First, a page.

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Robert Southey

Who was he?

Wikipedia:   Robert Southey (12 August 1774 – 21 March 1843) was an English poet of the Romantic school, one of the so-called "Lake Poets", and Poet Laureate for 30 years from 1813 to his death in 1843. Although his fame tends to be eclipsed by that of his contemporaries and friends William Wordsworth and Samuel Taylor Coleridge, Southey's verse enjoys enduring popularity. Moreover, Southey was a prolific letter writer, literary scholar, essay writer, historian and biographer. His biographies include the life and works of John Bunyan, John Wesley, William Cowper, Oliver Cromwell and Horatio Nelson. The latter has rarely been out of print since its publication in 1813 and was adapted for the screen in the 1926 British film, Nelson. He was also a renowned Portuguese and Spanish scholar, translating a number of works of those two countries into English and writing both a History of Brazil (part of his planned History of Portugal which was never completed) and a History of the Peninsular War. Perhaps his most enduring contribution to literary history is the immortal children's classic, The Story of the Three Bears, the original Goldilocks story, which first saw print in 1834 in Southey's novel, The Doctor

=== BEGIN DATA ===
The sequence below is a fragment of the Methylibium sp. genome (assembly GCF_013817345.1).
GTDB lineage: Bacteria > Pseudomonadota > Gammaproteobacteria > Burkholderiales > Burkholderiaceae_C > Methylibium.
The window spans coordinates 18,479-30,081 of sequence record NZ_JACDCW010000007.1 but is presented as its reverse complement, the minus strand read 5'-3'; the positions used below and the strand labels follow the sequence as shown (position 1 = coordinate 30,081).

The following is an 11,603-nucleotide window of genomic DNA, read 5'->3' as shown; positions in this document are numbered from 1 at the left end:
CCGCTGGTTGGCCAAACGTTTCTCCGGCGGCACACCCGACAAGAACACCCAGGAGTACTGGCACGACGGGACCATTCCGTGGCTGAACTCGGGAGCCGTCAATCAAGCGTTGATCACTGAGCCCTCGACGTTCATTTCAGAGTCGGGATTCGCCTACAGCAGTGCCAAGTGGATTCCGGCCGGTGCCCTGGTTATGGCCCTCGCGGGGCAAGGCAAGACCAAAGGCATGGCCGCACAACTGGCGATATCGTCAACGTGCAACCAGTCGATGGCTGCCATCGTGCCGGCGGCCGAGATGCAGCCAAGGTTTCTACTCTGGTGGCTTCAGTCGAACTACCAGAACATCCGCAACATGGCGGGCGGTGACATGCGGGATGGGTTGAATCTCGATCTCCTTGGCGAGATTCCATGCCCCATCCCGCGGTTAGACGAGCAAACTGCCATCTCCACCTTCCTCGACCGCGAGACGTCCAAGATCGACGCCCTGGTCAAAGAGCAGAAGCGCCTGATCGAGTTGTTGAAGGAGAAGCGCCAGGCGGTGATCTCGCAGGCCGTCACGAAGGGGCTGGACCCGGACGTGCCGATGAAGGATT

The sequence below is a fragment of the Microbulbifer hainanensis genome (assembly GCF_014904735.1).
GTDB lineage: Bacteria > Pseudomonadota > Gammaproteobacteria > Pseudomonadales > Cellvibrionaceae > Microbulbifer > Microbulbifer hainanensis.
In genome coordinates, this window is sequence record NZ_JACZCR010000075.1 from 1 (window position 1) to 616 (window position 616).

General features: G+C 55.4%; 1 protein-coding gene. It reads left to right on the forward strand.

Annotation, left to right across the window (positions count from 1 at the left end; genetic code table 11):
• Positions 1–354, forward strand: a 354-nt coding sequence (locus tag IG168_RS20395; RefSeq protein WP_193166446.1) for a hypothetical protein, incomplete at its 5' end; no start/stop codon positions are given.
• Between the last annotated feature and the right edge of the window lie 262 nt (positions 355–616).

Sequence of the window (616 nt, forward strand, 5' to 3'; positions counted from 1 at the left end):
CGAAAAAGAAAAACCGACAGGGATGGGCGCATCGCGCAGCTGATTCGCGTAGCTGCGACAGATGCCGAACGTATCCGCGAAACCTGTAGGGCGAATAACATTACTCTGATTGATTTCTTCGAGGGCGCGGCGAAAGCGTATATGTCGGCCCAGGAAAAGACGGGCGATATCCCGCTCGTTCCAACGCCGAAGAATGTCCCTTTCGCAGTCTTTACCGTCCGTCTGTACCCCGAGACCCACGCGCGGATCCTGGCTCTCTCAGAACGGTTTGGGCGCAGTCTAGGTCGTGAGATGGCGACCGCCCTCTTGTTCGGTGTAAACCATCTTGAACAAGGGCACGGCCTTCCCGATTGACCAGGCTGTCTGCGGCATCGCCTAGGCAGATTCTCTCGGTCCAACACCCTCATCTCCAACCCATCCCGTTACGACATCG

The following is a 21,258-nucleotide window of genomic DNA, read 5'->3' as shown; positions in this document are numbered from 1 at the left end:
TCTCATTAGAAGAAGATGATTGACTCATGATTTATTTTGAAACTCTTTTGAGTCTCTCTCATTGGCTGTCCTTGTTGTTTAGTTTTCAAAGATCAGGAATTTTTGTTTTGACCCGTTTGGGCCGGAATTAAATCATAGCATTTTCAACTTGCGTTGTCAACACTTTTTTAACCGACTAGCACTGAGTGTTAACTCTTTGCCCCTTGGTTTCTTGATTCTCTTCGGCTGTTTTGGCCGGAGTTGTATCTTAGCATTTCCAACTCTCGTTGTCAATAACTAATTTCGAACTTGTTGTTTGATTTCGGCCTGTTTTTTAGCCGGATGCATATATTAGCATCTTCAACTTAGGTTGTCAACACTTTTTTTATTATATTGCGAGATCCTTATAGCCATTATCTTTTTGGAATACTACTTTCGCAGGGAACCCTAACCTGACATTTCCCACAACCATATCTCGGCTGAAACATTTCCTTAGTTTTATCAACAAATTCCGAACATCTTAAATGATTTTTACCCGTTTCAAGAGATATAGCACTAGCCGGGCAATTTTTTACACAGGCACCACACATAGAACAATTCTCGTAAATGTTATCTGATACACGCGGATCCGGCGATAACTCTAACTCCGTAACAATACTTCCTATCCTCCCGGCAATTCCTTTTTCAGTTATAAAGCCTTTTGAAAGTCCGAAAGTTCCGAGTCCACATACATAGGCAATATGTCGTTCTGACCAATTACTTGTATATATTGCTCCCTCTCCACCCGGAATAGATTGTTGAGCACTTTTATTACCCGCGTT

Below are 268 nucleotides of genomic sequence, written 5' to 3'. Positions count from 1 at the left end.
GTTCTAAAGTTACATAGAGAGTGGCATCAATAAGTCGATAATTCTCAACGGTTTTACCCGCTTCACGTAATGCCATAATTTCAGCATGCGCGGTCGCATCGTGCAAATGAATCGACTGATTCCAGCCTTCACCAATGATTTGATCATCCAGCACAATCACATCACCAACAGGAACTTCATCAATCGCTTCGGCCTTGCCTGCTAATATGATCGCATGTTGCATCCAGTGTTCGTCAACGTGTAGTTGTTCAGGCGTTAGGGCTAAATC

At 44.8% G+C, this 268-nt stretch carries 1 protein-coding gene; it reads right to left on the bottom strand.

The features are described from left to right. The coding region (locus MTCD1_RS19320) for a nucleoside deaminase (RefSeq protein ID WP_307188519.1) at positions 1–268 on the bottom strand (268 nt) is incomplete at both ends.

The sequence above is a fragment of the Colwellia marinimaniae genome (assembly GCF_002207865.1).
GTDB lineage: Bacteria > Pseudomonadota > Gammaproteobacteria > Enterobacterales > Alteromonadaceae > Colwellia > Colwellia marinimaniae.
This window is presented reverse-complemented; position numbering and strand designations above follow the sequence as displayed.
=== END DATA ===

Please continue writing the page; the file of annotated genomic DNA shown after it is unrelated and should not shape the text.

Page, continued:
Why was he in Bath?

When he was young, Southey stayed in Bath with his aunt, a Miss Tyler, who lived at 108, Walcot Street. She often took young Robert to the theatre - the old Theatre Royal in Orchard Street; he remarked later in his life that he saw more plays before he was seven than after he was twenty:
Location of plaque at 108, Walcot Street

Robert Southey plaque

The text reads

"Here lived Robert Southey b. 1774 d. 1843"

Location map of 108, Walcot Street:
Robert Southey location map



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